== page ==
Tangee

posted May 26, 2008 12:00:00 AM CDT | 74 comments

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Beanie Sigel said it best when he rhymed, ďCame from high school and went straight to the league.Ē The same could be said for the 25-year-old beauty known as Tangee. You may have seen her in XXL's 100th issue or on the cover of Straight Stuntiní magazine, and if not there, surely the "Roc Boys" video [click to view].

For all of the mountain climbers out there, the 5í11Ē New Yorker isnít really focused on modeling. While women from all the boroughs try to do what Tangee seems to do with ease, the leggy Capricorn is more so focused on her charitable endeavors. As the humble seductress sits down with Beauty & Brains, Ms. Tangee discusses her reluctance to be in the entertainment game, explains who would win a fist fight between Jay-Z and 50 Cent and shares some jewels for women really trying to make a come up.

Beauty & Brains: Can you sum up your experience as a model in one word?
Tangee:
If I had to sum it all up in one word, then Iíd have to sayÖinteresting.

B&B: Why that word?
T:
The experience was just that. It was one that I came away learning more about myself, if anything. As far as entertainment wise, it taught me about what I wanted and didnít want as a person.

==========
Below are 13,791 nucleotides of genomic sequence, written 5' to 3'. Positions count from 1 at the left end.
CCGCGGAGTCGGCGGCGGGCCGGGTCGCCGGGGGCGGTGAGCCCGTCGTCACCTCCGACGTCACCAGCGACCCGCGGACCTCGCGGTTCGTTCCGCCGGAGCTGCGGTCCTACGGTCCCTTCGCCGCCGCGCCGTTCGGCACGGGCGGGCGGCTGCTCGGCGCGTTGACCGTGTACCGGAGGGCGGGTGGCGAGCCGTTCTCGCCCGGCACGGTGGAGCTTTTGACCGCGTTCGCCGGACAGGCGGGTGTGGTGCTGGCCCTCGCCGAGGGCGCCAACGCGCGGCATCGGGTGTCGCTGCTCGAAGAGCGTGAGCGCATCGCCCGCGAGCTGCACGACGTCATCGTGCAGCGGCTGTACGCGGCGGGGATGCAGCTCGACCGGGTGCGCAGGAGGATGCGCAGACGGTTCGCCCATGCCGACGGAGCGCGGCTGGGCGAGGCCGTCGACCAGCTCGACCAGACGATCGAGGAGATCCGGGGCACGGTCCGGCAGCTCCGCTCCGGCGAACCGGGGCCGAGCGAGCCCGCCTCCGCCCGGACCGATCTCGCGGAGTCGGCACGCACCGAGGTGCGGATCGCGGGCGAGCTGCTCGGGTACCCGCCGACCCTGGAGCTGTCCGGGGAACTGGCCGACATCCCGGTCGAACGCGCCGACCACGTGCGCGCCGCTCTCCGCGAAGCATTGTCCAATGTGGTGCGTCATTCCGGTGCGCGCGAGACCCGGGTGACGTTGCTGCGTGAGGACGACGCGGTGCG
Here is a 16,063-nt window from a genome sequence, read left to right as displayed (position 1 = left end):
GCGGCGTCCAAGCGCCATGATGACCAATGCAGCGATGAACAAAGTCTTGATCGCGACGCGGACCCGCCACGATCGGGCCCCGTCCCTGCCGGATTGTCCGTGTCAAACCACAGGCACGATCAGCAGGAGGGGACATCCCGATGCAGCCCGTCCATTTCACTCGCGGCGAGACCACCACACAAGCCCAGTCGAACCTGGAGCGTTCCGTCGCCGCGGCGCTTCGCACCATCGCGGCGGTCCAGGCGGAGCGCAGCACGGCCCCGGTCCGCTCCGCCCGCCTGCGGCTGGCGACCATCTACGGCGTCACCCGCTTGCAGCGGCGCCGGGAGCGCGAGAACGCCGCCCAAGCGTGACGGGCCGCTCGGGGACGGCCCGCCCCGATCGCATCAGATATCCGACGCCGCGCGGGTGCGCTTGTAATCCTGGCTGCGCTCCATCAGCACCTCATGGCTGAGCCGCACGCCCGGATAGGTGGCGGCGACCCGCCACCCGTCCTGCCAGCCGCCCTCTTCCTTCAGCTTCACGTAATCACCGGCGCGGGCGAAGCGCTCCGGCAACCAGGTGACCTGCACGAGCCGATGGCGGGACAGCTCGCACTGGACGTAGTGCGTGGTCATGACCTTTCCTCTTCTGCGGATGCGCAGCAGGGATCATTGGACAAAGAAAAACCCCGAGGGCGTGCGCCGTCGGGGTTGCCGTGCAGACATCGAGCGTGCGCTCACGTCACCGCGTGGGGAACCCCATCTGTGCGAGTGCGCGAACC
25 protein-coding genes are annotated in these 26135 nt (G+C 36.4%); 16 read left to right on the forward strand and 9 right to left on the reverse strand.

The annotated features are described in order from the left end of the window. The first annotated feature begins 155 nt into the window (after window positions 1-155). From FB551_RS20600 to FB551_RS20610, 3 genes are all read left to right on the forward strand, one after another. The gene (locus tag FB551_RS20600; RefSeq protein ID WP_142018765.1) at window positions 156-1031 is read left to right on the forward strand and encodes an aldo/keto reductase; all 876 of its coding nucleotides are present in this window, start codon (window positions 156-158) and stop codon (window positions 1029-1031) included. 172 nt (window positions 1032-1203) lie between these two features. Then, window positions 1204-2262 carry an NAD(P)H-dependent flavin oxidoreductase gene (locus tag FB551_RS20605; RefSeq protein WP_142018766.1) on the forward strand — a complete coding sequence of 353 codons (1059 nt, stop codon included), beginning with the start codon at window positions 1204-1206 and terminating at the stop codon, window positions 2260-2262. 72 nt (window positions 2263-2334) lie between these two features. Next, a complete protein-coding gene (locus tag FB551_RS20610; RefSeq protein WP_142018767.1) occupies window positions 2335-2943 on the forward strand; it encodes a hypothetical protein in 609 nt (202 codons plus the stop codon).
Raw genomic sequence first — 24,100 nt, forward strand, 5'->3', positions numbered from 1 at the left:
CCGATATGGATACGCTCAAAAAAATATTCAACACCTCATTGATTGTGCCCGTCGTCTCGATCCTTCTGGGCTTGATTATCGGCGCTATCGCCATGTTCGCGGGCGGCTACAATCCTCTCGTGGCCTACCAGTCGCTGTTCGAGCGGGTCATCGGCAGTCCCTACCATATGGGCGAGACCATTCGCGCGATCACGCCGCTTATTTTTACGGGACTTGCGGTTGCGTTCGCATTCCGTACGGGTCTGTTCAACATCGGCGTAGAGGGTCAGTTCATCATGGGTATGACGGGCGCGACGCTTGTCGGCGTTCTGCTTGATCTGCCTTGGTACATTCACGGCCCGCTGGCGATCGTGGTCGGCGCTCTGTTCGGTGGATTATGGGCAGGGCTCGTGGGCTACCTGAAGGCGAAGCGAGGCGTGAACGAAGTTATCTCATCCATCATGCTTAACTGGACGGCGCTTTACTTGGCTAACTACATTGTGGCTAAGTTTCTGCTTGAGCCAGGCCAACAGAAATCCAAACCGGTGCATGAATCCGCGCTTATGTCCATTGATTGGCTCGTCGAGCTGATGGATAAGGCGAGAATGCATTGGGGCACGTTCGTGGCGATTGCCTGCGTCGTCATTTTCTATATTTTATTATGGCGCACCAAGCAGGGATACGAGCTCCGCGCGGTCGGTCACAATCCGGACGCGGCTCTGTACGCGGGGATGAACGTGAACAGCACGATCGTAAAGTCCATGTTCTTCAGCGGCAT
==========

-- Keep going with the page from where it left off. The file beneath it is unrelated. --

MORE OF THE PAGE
B&B: What did/didnít you want?
T:
I wanted privacy, honesty Ė those were the two things that I wanted. I thought I wanted the same as most girls, you know?

B&B: Whatís that?
T:
ÖYou know, people knowing you and all that. But that was the main thing that I donít want. People get into the business to get the notoriety and I donít want that at all. I didnít like the lies or the games that were played in this business. It seemed like it was associated with it and Iím not with that. Iím more of an upfront, say-what-it-is type of person and Iíve met a lot of people who werenít like that.

B&B: But New York seems like itís that type of place to say whatís really on its mind Ė so what was the problem?
T:
Sometimes. But in the industry that Iím in, people lie a lot and I do mean a lot. They hold things back and thatís not really how I am. Iím used to people being upfront and people who can talk to me.